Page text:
“What bad things?”

“Very bad things.”

“How bad?”


“Like what?”


A point the show makes early on is that both the victims of the introductory brutal murders were not your typically nice girly-girls. Camille, the traumatised protagonist carrying a burden from her past was herself not a nice girl. Amma, her deceptive half-sister manipulates the nice girl act to defy her controlling mother. But perhaps the most incisive critique on the whole ‘Be a nice girl’ culture, in fact the whole ‘nice’ culture — nice folks, nice manners, nice homes, nice towns — comes in the form of Adora’s character and the manner in which beneath the whole veneer of nice, a whole town is complicit in damning secrets and not-so-nice acts. At one point early on in the show, Adora tells her firstborn Camille, with whom she has a strained relationship (to put it mildly), “I just want things to be nice with us but maybe I don’t know how..” Interestingly it is this very notion of ‘nice’ that becomes the most oppressive and deceptive experience of young Camille, and later Amma’s growing years.

This ‘Culture of Nice’ is in fact the pervasive ‘Culture of Silence’ that women all over the world, particularly in India, are all too familiar with. 

It takes different forms, but always towards the same goal — to silence the not-so-nice details of what the experiences; sometimes intimate experiences of women might be. This Culture of Silence is propagated from the child’s earliest experience of being parented by society in general. Amongst the values that girls receive in our early years — apart from those of being obedient, dutiful, respectful, homely — we also receive the twin headed Chimera in the form of shame and guilt.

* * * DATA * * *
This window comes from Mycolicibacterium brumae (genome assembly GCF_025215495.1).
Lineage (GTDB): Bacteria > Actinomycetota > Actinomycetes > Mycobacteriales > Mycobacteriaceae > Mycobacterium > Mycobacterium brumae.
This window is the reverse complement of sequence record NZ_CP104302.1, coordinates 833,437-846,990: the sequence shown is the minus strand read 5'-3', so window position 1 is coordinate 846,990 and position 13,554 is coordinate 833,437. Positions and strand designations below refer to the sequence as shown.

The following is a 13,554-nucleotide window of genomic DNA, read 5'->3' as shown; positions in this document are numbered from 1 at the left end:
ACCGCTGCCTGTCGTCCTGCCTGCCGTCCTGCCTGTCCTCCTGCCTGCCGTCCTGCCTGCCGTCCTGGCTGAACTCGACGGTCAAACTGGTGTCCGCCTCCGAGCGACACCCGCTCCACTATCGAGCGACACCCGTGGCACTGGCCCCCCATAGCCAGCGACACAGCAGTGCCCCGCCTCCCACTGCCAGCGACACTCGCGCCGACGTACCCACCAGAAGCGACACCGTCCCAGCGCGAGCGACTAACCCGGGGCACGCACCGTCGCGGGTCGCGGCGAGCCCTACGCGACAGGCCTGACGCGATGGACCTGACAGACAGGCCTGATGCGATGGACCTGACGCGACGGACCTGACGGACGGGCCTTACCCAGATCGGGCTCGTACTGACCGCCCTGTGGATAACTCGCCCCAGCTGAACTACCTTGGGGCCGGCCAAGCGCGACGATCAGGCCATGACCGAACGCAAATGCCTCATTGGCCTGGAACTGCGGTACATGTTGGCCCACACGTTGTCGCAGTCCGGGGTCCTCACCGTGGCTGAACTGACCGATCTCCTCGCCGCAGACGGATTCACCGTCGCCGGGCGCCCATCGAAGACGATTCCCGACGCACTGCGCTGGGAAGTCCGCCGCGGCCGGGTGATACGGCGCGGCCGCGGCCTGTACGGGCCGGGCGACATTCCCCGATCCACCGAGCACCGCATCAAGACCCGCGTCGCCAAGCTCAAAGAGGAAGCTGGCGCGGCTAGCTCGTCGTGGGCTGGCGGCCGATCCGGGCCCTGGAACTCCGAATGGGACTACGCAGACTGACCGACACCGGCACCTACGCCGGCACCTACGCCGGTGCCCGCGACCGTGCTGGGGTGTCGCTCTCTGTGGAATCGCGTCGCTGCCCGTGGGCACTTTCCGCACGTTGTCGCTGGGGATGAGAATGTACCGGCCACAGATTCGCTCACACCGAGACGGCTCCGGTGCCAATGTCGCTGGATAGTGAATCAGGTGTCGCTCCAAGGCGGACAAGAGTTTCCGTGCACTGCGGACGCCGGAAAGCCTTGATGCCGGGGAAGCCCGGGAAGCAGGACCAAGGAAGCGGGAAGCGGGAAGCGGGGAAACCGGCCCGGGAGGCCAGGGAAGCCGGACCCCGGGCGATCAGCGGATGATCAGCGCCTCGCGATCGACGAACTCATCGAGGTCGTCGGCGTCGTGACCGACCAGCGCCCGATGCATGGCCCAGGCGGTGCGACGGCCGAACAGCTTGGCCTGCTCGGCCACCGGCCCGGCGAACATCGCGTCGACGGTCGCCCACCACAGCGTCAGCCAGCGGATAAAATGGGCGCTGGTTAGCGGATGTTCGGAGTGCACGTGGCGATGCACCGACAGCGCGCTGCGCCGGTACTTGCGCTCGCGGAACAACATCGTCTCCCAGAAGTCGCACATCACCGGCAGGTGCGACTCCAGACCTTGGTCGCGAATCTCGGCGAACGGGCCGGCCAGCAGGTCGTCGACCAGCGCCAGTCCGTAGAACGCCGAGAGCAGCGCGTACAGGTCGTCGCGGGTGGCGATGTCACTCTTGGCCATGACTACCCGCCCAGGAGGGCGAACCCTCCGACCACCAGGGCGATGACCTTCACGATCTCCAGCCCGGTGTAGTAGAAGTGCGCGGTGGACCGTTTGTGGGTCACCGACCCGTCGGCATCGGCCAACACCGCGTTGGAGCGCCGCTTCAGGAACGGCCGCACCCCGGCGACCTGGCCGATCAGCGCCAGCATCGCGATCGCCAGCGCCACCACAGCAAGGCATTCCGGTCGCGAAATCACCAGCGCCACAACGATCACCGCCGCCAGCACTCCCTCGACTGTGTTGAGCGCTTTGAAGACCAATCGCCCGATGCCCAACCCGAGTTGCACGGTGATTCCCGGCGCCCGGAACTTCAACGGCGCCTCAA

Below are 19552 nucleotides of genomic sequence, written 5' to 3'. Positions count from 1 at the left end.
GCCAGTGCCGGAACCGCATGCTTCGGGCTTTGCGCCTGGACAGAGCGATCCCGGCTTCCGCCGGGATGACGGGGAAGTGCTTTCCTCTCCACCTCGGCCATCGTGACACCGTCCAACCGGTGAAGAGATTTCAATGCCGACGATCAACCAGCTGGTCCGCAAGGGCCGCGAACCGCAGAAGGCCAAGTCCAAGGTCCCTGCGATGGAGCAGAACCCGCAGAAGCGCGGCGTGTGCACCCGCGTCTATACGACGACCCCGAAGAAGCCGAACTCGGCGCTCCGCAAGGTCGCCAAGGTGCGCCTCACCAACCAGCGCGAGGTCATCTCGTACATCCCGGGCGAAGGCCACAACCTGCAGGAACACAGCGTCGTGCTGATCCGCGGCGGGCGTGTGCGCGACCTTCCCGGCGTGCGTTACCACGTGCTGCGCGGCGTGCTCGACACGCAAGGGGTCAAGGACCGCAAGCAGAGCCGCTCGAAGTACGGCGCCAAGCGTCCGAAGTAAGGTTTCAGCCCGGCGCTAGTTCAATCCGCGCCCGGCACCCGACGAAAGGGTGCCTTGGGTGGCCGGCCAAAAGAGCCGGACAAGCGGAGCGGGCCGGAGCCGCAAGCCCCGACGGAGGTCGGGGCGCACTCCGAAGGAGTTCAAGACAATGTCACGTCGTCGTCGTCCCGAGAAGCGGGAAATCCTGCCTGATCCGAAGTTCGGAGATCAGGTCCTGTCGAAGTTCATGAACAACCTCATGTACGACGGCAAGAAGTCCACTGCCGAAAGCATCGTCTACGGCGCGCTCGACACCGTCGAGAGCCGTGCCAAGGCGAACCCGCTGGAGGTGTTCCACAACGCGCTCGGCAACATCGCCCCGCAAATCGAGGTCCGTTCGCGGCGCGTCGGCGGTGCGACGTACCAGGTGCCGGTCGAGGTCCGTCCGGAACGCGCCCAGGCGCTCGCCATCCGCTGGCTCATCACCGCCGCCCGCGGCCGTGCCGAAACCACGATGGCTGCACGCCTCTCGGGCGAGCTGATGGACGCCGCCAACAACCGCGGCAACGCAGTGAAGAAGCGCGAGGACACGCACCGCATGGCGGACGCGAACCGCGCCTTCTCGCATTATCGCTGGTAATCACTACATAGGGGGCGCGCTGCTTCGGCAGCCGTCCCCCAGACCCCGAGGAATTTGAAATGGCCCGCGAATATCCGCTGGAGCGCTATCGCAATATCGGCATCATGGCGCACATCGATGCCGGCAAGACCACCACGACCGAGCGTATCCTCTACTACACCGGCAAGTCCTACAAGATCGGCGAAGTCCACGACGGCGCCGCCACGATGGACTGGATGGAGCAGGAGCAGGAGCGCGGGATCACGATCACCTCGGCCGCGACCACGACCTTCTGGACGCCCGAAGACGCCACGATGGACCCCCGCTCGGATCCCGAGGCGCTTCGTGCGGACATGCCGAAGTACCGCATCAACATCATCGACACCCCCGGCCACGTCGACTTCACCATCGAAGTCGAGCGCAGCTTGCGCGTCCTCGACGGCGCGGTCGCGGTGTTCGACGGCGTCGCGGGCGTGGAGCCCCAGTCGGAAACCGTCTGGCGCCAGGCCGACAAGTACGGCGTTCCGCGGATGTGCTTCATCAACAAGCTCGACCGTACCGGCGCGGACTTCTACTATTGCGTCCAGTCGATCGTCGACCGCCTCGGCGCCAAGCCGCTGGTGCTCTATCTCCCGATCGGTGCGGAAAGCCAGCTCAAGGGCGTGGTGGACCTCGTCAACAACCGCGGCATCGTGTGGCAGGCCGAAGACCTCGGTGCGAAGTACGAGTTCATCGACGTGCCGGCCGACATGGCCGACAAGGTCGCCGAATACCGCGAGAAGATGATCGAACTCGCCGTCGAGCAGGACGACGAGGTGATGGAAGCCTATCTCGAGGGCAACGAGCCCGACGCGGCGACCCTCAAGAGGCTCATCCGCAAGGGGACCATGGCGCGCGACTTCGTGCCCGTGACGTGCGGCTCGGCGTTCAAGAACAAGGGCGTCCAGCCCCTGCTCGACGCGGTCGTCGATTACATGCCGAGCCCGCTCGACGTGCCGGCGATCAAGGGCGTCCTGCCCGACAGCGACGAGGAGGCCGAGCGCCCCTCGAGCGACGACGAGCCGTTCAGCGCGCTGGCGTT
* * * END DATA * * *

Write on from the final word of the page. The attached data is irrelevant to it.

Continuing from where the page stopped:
“Have some shame!”

“Oh for shame!”




“Do not bring shame upon…”

Different phrases in different languages, but always with the same implication. Shameful things happen to girls who are not nice and that brings ‘shame’ on the family or everyone associated with the girl. And nice folks do not talk about these things. Nice folks go on as if nothing has happened.

It is this culture of silence that women across the world today, are calling out in many different ways. Whether it is the #MeToo movement or a show like Sharp Objects; or on a lighter and happier note, even a film like Veere Di Wedding punctures this culture of silence, quite simply by refusing to be silenced and saying the not-nice things, or depicting the so called ‘unspeakable’ things that could happen to girls. By talking about the unspeakable, you rob it of the power to shame you; you disallow the ‘Culture of Nice’ to erase your experience. You stand up for yourself and you build your own identity.

And this to me is the most liberating aspect of being an actor, and even just a girl at a time when shows like Sharp Objects and Big Little Lies (another great show on Hotstar Premium), and films like Veere Di Wedding and Anaarkali Of Aarah are being made.

The next time I hear someone say, “Nice girls don’t do that!”, I know what I’m going to say — I don’t give a shit about nice. I’m just a girl! And that’s okay!

Swara is a an award winning actor of the Hindi film industry. Her last few films, including Veere Di Wedding, Anaarkali of Aaraah and Nil Battey Sannata have earned her both critical and commercial success. Swara is an occasional writer of articles and opinion pieces. The occasions are frequent :).

Watch the trailer of Sharp Objects here:


This article was published by the Scroll marketing team with Swara Bhasker on behalf of Hotstar Premium and not by the Scroll editorial team.